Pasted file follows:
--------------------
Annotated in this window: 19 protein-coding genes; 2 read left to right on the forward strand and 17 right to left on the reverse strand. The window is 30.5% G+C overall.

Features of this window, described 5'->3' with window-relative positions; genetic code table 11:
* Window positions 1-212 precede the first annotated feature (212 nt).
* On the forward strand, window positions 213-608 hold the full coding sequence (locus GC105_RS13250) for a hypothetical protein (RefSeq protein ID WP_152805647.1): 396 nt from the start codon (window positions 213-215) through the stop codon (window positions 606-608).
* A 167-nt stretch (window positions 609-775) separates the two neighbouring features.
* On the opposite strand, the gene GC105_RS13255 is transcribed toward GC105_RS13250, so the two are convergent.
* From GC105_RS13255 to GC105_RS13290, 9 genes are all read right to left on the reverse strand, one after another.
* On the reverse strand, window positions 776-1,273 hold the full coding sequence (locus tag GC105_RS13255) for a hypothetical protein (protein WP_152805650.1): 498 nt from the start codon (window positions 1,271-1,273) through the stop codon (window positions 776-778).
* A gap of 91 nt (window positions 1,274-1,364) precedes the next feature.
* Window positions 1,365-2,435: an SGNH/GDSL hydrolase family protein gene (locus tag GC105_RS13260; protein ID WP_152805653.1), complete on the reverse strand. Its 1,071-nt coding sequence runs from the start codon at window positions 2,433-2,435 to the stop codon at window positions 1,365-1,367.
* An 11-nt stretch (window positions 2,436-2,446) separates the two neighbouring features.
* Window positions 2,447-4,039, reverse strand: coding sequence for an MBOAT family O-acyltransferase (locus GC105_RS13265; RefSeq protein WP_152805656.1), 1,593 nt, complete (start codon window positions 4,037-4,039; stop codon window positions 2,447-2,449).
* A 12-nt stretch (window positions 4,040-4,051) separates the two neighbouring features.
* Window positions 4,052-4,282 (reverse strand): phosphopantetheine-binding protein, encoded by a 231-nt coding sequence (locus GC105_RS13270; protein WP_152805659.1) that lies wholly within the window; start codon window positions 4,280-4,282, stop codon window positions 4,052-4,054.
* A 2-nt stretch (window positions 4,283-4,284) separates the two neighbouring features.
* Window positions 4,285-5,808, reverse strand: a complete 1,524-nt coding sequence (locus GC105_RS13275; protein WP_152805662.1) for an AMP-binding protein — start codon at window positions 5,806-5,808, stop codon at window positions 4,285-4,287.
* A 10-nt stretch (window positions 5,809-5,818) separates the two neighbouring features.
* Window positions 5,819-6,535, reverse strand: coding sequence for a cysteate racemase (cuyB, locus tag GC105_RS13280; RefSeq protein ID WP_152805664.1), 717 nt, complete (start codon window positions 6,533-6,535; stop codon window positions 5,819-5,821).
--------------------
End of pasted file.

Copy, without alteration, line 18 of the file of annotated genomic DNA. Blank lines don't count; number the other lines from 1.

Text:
* Window positions 5,819-6,535, reverse strand: coding sequence for a cysteate racemase (cuyB, locus tag GC105_RS13280; RefSeq protein ID WP_152805664.1), 717 nt, complete (start codon window positions 6,533-6,535; stop codon window positions 5,819-5,821).